Skip to main content

Characterizing the species composition of European Culicoides vectors by means of the Köppen-Geiger climate classification



Biting midges of the genus Culicoides spp. (Diptera: Ceratopogonidae) are vectors for the Bluetongue virus, the African horse sickness virus and the recently emerged Schmallenberg virus. Here, species of the C. obsoletus complex, the C. pulicaris complex and C. imicola were considered. The objective was to compile a map of these Culicoides species and their relation to the popular climate classification defined by Wladimir Köppen and Rudolf Geiger to provide a quick view on the species composition in Europe.


Major parts of Central and Northern Europe are covered by a warm temperate fully humid climate, characterized by warm summers. For this so-called Cfb climate fractions of 89% C. obsoletus complex and 11% C. pulicaris complex were estimated. Further investigations comprise the continental climate Dfb (76% C. obsoletus, 24% C. pulicaris), the warm temperate climate with hot summers Cfa (35% C. obsoletus, 65% C. pulicaris), the warm temperate dry climate, characterized by warm summers Csb (38% C. obsoletus, 51% C. pulicaris, 11% C. imicola) and the warm temperate dry climate with hot summers Csa of the Mediterranean area (11% C. obsoletus, 12% C. pulicaris, 77% C. imicola).


A highly significant association coefficient of RV = 0.64 (Cramer’s V) confirms the correlation between Culicoides spp. and climate zones. Moreover, climate projections for the end of the century give an impression on expected changes in the European Culicoides spp. composition.


Within the past few years Culicoides species compositions were investigated in many national studies comprising different climate regions. However, a generalised map for Europe is missing. Such a map may be helpful especially for non-entomologists who want to get a quick view on Culicoides vectors. Additionally, experts get a first qualitative impression on the species composition expected for different climate change scenarios. To compile such a map, the authors used their own monitoring data [1] as well as data from the literature [213]. In contrast to the detailed national studies mentioned above, a large-scale analysis is presented here. To obtain a clear statistical signal for the big picture all details were removed from the data by averaging. The focus is on the main Bluetongue vector species, those of the C. obsoletus complex, the C. pulicaris complex and C. imicola[14]. It is further known that midges of the C. obsoletus complex are most abundant in the fully humid climates of Central and Northern Europe, while C. imicola are the main vectors for the Bluetongue virus in the dry Mediterranean area. A North-south orientated gradient in the species composition is predominant. Quantitative relationships to climate zones, however, are still missing. So far Culicoides distribution maps are so-called presence/absence maps as recently presented by e.g. [15] or maps depicting the density of the main Bluetongue vectors [1].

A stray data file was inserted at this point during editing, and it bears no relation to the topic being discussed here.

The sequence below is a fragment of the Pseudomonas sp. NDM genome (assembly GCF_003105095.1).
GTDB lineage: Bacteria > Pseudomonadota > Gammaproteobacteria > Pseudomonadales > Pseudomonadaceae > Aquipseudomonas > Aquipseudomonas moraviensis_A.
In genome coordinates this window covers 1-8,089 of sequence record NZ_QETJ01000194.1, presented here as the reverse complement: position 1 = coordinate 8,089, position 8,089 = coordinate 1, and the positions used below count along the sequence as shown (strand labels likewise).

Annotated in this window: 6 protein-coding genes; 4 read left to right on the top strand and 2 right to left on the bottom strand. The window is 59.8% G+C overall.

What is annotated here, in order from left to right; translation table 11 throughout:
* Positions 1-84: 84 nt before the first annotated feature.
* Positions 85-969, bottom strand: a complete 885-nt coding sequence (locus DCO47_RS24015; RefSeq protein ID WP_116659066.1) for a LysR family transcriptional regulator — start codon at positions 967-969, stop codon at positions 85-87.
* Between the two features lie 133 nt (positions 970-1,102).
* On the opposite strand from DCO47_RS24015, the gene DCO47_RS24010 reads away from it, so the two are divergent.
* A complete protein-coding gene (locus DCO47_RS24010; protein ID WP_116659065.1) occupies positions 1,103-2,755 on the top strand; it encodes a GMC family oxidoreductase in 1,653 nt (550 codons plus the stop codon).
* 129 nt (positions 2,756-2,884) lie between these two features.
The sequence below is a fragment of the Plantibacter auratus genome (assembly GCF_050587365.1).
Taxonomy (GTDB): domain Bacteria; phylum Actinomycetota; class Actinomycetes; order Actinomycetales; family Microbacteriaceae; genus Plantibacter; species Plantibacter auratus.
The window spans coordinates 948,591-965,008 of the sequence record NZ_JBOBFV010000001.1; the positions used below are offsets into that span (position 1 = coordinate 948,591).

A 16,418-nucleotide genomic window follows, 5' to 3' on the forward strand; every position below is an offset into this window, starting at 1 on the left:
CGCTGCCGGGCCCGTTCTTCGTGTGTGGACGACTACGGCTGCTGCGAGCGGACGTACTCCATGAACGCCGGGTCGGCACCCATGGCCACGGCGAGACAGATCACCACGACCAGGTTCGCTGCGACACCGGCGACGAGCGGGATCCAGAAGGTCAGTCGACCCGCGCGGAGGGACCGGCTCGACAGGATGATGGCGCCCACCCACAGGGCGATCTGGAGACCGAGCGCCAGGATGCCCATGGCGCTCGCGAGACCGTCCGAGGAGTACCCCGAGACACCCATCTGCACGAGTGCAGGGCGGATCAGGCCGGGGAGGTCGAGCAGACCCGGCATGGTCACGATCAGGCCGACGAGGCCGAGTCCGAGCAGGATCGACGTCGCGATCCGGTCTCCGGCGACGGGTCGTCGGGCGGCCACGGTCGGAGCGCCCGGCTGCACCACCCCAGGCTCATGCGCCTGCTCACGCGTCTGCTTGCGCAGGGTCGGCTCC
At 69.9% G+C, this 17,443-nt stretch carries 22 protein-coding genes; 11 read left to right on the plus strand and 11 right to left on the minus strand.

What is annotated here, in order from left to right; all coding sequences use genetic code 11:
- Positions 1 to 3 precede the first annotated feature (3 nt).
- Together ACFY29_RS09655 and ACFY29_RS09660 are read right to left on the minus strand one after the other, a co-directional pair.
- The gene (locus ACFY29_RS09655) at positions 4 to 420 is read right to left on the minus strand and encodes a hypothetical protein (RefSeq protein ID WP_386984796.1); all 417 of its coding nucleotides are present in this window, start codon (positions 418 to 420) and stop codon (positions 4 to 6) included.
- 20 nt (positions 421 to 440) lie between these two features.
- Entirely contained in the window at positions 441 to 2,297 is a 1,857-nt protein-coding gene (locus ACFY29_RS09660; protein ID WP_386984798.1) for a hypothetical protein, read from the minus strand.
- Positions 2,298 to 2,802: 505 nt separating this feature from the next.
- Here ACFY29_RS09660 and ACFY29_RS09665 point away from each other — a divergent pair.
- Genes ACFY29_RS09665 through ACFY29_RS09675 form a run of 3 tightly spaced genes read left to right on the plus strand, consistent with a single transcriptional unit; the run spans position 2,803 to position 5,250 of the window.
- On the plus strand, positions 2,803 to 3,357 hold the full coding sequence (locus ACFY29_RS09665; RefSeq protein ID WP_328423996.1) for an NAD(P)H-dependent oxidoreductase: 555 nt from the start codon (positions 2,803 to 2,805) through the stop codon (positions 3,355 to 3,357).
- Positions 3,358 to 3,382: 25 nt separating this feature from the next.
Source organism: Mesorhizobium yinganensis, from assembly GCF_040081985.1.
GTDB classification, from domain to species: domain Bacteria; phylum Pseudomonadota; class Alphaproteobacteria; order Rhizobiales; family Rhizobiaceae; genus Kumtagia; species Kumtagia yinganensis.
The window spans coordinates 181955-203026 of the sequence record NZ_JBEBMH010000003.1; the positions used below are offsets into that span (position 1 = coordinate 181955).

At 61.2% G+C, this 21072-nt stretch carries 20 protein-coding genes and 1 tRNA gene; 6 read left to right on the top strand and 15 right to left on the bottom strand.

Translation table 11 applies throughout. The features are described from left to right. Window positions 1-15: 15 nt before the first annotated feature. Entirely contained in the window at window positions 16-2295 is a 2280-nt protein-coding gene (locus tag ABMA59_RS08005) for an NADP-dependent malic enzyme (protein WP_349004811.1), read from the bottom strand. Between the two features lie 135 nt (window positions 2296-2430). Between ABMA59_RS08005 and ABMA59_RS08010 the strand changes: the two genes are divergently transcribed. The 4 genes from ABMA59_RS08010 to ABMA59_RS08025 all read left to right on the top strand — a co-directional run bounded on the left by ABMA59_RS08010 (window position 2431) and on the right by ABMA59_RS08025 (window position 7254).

Here, this gap is closed by relating the 3 species complexes to 5 climate classes of the warm temperate and continental climates defined by the well-known Köppen-Geiger climate classification [16]. A digital version of this climate classification was compiled by [17] and projected to the future by [18]. It is publicly available on a 0.5° regular longitudinal/latitudinal grid ( Each climate is characterized by means of temperature and precipitation described by a three-letter code as documented by [17]. Because Culicoides spp. are the main vectors of the Bluetongue virus, which is observed almost exclusively in warm temperate and continental climates, we focus on these main climates. The warm temperate climate is denoted by the first letter C, the continental climate by D. The second letter distinguishes between humid (f) and dry (s) conditions and the third letter between warm (b) and hot (a) summers. Thus, the 5 European climate classes considered in this study are Cfb, Dfb, Cfa, Csb and Csa, respectively (Figure 1).

Figure 1
figure 1

Spatial distribution of observed Culicoides spp. compositions underlaid with a map of the Köppen-Geiger climate classification. Monitoring regions were marked by shaded areas and squares for which pie charts were compiled. Pie chart labels refer to the climate class and the study referenced in Table 1.